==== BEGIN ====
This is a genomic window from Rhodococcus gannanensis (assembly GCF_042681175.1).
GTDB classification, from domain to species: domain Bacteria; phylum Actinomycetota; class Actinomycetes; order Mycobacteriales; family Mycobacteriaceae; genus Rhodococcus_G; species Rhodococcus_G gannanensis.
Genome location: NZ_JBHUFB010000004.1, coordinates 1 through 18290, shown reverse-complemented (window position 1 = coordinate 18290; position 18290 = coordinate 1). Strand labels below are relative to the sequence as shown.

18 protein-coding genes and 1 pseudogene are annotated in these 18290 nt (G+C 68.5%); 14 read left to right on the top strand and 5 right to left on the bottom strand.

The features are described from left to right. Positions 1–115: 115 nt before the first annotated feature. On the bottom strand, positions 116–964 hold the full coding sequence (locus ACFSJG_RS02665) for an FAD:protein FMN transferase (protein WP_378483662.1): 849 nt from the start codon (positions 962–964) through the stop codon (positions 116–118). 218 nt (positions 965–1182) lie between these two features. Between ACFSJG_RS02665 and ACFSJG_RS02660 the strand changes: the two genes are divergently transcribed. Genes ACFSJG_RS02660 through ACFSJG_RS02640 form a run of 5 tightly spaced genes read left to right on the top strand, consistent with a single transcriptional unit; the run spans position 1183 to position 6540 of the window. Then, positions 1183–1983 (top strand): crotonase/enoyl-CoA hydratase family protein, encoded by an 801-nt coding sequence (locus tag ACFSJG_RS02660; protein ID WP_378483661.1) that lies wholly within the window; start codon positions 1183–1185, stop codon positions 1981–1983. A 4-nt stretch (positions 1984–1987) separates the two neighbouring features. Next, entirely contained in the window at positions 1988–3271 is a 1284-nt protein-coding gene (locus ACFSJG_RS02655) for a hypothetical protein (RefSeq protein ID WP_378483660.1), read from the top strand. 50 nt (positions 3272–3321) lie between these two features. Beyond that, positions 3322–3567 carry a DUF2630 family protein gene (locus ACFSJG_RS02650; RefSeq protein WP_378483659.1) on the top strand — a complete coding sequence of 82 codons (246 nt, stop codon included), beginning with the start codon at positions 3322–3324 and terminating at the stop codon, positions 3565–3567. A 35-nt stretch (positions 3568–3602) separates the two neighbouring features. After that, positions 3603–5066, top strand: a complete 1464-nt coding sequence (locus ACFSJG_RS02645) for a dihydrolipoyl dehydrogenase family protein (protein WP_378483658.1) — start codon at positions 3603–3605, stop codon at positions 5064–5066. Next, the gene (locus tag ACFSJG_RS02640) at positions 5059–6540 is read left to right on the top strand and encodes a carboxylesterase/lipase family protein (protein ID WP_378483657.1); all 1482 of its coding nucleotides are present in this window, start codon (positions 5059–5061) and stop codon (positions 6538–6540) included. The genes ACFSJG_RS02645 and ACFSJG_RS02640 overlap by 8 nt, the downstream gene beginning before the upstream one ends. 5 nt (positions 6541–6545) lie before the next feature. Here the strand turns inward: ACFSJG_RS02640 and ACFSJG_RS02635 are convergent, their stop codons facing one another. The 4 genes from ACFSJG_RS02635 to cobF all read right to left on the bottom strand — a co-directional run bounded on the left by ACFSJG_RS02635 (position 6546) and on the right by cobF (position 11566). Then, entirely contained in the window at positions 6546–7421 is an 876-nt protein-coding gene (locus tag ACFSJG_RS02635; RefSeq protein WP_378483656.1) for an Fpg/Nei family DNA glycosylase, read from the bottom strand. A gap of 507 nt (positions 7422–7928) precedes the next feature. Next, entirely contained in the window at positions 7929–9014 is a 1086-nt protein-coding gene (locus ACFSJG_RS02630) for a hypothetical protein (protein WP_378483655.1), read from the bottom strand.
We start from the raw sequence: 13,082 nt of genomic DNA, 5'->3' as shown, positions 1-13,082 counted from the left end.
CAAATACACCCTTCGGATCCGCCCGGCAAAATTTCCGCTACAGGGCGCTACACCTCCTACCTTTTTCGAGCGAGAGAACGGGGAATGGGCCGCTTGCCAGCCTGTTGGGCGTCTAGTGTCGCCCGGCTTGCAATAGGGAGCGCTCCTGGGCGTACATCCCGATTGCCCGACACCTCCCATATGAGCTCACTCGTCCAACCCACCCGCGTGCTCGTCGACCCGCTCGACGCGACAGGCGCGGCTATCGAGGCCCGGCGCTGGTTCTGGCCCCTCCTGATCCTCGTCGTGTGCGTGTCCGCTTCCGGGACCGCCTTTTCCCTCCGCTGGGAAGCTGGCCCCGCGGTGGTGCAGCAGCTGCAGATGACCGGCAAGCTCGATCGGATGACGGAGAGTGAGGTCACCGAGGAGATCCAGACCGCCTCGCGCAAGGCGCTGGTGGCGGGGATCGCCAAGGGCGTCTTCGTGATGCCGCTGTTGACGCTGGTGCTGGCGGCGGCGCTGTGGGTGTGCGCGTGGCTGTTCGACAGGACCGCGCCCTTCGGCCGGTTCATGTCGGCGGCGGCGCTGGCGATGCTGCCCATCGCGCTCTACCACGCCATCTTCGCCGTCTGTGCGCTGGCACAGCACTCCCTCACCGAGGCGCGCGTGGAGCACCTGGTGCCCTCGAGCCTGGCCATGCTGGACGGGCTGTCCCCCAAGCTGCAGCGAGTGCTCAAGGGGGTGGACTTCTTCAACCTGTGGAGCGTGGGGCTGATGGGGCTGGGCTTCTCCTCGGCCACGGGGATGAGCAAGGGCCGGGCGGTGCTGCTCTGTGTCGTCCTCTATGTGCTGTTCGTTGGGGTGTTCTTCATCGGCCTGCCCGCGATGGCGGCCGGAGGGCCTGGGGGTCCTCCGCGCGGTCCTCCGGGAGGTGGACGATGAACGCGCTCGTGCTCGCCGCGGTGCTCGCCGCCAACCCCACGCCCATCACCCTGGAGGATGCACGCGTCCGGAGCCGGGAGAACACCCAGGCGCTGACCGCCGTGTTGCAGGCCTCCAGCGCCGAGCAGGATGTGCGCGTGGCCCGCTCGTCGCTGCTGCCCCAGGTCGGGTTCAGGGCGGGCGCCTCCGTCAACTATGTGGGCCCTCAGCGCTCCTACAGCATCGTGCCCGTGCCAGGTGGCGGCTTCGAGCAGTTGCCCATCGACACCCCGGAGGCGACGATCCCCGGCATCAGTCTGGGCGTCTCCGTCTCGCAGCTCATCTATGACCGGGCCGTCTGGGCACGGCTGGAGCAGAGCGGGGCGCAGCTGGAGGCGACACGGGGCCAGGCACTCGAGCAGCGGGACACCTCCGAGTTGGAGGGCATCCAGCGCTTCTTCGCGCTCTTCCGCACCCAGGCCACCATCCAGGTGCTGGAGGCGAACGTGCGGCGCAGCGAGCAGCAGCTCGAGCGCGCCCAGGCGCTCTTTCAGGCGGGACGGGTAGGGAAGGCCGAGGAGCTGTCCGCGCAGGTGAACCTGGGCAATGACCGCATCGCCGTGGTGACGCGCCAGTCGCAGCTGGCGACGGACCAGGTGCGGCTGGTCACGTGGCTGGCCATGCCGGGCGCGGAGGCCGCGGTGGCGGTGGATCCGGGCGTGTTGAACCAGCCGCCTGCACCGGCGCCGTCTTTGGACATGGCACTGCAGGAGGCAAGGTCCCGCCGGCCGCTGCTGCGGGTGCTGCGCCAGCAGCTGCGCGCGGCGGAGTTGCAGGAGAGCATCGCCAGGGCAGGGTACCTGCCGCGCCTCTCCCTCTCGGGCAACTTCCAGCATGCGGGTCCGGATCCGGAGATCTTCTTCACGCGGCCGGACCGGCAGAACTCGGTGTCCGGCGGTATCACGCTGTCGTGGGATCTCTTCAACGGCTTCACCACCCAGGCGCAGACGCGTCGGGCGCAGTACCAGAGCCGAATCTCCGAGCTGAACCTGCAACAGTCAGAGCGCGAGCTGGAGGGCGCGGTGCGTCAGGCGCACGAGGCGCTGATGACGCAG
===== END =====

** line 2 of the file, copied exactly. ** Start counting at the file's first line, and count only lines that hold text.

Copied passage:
GTDB classification, from domain to species: domain Bacteria; phylum Actinomycetota; class Actinomycetes; order Mycobacteriales; family Mycobacteriaceae; genus Rhodococcus_G; species Rhodococcus_G gannanensis.